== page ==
Friday, February 20, 2009

Flat Tax Progress in January-February 2009


2009 is getting off to an auspicious start. Ricardo Martinelli, the head of Panama’s leading opposition party plans to implement a flat tax if he is elected president in the upcoming May 3, 2009, election. His party has stated it wants to cut the top 27% tax rate on individuals to a flat rate of 15%, or perhaps an even lower 10%. In exchange for broadening the tax base by eliminating incentives for specific sectors, the current statutory 30% corporate tax rate could also be cut to 15% or 10%.

In January 2009 Martinelli joined forces with Juan Carlos Varela and the Panameñista Party; Varela is running as Martinelli’s vice-presidential candidate. Balbina Herrera, their opponent in the ruling Revolutionary Democrat Party, opposes the flat tax on the grounds that it would eliminate the country’s multiple-rate progressive system. Polling data in February 2009 show Martinelli with 53% support, up from 44.3% in January.

United Kingdom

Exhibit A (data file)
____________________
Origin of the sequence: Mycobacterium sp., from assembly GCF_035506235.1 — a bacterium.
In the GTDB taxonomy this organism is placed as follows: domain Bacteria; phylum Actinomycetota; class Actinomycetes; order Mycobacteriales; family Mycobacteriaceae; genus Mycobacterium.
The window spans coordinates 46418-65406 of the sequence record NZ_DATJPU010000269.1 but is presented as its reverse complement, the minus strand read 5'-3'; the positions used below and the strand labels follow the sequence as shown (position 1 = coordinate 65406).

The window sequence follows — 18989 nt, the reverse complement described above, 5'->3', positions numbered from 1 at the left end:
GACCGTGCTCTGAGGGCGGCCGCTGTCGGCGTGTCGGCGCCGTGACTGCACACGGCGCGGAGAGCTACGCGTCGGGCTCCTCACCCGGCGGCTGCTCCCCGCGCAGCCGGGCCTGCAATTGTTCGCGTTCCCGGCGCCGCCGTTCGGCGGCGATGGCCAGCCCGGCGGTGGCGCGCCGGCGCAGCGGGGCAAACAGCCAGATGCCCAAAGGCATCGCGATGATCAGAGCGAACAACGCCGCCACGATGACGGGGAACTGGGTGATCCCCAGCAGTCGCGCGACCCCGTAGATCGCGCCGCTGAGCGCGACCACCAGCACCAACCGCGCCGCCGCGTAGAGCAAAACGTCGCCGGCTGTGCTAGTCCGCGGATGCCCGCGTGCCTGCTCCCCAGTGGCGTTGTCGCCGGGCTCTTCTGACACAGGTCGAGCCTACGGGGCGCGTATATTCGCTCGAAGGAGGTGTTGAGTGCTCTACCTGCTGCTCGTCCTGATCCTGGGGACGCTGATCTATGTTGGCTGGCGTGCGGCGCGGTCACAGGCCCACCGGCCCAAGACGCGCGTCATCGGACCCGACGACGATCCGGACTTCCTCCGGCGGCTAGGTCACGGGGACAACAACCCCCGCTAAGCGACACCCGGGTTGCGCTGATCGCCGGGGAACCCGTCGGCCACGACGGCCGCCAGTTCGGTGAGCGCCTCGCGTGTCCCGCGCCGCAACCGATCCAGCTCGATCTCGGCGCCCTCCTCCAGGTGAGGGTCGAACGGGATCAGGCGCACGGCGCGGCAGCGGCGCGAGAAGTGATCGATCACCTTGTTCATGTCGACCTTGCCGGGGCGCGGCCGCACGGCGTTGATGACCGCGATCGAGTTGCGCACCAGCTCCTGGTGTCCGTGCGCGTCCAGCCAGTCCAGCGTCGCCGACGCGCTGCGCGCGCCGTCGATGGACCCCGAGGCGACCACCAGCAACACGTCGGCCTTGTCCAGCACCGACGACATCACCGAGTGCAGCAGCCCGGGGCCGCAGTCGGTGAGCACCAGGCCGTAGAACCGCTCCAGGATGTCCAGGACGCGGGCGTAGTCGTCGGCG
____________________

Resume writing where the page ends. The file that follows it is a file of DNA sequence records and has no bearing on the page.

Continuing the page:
In late January 2009, Conservative Party leader David Cameron spoke about his vision for the United Kingdom at Demos (a Blairite think tank). If the Conservatives win the next national election that must be held by 2010, Cameron will become prime minister. During the question and answer period, he stated that flat rates of tax are more progressive than graduated rates, basing his belief on the experience of those Central and Eastern European countries which adopted the flat tax in the past 15 years. Apart from their gains in revenue and improved economic conditions which accompanied the switch to the flat tax, its enactment in Britain would also eliminate all the hassles to businesses and individuals due to excessively complicated tax laws.


On February 17, 2009, by a 9-6 vote, Oklahoma’s Senate Finance Committee passed a flat tax bill that would set the rate at 3.423% for all income brackets. If enacted, it would replace the current graduated rate system that taxes income over $10,000 at 7%. In exchange for the lower flat rate, the bill would broaden the tax base by reducing several deductions.

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